Safer food, farmworkers and families
By Fawn Pattison, Executive Director, Toxic Free NC
As we sit down to Thanksgiving dinner this week, many of us will say a prayer of thanks for the hardworking people who harvest our food. While we enjoy the harvest’s bounty, we also reflect on those who work hard in the fields, facing many dangers and often not earning enough to put food on the table themselves. That’s why Thanksgiving week is also designated as International Food Workers Week.
This week a coalition of farmworker supporters is launching a new campaign to keep farmworkers safe from one of the biggest hazards they face on the job: exposure to toxic pesticides.
Check out http://protectfarmworkers.org/ and add your name to the petition calling on the federal government to fix the outdated pesticide rules that are failing to keep workers – and us – safe from exposure on the job.
Farmworkers are some of the hardest working, yet least protected, workers in our country. Many laws that protect almost every other worker in the U.S. do not apply to farmworkers. There is one set of standards, however, that is designed to help protect the health and safety of farmworkers from pesticide exposure: the EPA’s Worker Protection Standard for pesticides. Yet these standards are grossly inadequate for the men, women and children who are on the frontlines of our food production system.
A healthy, safe, and fair food system would benefit us all, protecting the health and serving the economic needs of farmworkers, farmers, rural communities and consumers. Shifting away from reliance on hazardous pesticides is a key step toward this goal. But as long as harmful pesticides are in use, farmworkers need better protections in the field.
Farmworkers have one of the highest rates of chemical exposures among U.S. workers. They are regularly exposed to pesticides throughout their workday in various ways, from mixing or applying pesticides to planting, weeding, harvesting or processing crops. In addition, farmworkers often live in or near treated fields, and harmful pesticides can drift into their homes. Health impacts can include both acute poisonings and long-term, chronic health effects such as various cancers, Parkinsons’ Disease, asthma, birth defects and neurological harms, including developmental delays and learning disabilities. Farmworkers’ children are particularly at risk.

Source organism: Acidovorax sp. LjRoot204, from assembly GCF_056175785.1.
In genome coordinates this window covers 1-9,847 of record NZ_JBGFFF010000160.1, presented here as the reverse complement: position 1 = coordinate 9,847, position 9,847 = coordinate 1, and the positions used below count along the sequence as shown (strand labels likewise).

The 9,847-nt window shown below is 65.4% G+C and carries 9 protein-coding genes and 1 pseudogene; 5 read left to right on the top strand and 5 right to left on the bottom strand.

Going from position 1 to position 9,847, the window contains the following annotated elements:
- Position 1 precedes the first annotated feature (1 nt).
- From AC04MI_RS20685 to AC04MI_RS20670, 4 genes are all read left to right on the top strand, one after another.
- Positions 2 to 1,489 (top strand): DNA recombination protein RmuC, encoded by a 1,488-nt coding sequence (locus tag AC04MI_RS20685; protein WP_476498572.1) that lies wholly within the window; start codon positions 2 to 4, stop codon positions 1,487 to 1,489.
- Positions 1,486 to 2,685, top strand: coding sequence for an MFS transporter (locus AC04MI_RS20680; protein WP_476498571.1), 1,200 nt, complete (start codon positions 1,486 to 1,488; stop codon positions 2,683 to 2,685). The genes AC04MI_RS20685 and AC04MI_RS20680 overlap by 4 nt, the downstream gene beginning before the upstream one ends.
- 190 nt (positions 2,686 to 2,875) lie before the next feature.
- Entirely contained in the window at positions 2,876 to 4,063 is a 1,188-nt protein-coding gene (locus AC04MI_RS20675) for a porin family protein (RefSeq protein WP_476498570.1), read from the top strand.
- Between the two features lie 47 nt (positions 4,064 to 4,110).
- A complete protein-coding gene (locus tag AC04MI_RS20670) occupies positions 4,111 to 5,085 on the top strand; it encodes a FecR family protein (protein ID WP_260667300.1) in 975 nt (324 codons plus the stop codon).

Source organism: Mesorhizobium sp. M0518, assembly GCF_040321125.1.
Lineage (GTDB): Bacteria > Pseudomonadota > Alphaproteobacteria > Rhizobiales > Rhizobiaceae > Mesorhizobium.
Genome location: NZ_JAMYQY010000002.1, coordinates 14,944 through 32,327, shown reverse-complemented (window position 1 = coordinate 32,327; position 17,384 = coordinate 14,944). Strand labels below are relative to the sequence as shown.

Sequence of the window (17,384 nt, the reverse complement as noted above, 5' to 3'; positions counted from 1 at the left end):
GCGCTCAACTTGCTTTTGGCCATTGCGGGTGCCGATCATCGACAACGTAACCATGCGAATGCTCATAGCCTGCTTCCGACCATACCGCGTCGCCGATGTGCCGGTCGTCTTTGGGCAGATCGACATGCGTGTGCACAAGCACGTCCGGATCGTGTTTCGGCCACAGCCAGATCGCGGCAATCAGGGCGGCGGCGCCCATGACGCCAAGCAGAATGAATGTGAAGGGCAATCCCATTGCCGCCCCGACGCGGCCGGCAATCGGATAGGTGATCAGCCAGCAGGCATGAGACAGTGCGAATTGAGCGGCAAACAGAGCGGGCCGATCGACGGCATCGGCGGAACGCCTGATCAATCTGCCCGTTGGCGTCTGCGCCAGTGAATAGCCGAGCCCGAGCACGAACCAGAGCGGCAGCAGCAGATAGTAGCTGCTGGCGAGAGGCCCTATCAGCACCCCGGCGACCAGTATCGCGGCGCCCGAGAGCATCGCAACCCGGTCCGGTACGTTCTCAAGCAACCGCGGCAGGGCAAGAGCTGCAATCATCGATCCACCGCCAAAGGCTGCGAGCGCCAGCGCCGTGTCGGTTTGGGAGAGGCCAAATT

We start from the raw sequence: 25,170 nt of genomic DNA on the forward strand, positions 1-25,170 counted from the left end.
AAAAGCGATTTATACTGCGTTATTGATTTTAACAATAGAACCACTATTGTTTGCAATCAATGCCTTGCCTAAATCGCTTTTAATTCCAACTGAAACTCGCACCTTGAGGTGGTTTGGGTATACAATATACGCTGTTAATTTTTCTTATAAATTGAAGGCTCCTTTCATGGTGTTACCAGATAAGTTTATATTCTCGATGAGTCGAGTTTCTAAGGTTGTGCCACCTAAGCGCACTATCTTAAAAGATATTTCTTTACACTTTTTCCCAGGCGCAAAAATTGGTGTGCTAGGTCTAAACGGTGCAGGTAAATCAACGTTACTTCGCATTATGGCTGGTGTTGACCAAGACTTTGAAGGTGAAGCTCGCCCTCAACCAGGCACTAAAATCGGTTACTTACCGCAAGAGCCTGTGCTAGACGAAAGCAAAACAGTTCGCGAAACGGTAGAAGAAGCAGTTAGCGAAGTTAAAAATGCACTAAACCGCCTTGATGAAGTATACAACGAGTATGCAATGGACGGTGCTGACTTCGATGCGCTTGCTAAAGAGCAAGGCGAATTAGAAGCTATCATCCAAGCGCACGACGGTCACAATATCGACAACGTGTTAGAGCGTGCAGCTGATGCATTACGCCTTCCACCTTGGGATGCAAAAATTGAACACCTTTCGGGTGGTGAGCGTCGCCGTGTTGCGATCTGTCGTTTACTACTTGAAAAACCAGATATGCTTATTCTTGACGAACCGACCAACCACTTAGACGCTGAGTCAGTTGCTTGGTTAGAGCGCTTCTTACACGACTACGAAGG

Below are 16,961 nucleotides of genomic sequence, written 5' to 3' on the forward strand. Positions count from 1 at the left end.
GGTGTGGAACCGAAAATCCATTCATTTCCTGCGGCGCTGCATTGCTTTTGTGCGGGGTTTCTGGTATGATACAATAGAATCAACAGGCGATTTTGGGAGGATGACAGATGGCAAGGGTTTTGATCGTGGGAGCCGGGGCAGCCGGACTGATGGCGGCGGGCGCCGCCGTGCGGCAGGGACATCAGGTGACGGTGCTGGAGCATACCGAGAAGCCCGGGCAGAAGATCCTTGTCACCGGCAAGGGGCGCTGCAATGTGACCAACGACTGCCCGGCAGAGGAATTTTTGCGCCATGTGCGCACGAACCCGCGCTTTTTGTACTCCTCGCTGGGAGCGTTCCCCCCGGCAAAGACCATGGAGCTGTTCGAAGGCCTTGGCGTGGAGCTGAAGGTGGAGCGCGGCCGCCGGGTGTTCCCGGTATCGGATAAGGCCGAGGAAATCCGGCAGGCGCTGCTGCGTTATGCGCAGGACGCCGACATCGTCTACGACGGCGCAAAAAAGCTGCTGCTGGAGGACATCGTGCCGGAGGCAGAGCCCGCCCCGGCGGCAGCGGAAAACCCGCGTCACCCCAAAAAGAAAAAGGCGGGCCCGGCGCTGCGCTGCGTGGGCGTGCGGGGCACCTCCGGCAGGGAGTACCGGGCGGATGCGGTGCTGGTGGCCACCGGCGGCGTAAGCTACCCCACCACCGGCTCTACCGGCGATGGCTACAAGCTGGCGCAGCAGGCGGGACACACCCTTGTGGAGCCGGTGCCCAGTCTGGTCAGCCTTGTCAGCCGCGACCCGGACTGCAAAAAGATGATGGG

Current regulations have failed to protect farmworkers and their families from pesticide exposure and harms. California farmworker poisoning data illustrate the extent of this nationwide problem, reporting hundreds of poisoning cases each year. Hundreds more — possibly thousands — go unreported due to workers’ fear of job loss and/or retaliation. Further exacerbating the problem is the fact that many states have weak or nonexistent systems for reporting poisoning incidents.
After more than a decade of broken promises and delays, EPA is now poised to strengthen the rules protecting farmworkers; but the agency needs to do so now and it needs to get it right. EPA must issue revisions to strengthen the Worker Protection Standard before the end of the year. The new regulations should include the following key improvements:
- A minimum age of 18 to work with pesticides. Currently teens as young as 16 may work mixing, loading and applying these highly toxic chemicals.
- Better and more frequent training on health risks of pesticides.
- Worker access to timely information about the use, location, and hazards of specific pesticides on the farm where they work.
- Special protections for pesticide handlers.
- Improved enforcement of safety standards at the state level.
The farmworkers who harvest our food need protection from toxic pesticides. Safe fields go hand in hand with safe food. Add your voice and learn more at www.ProtectFarmworkers.org.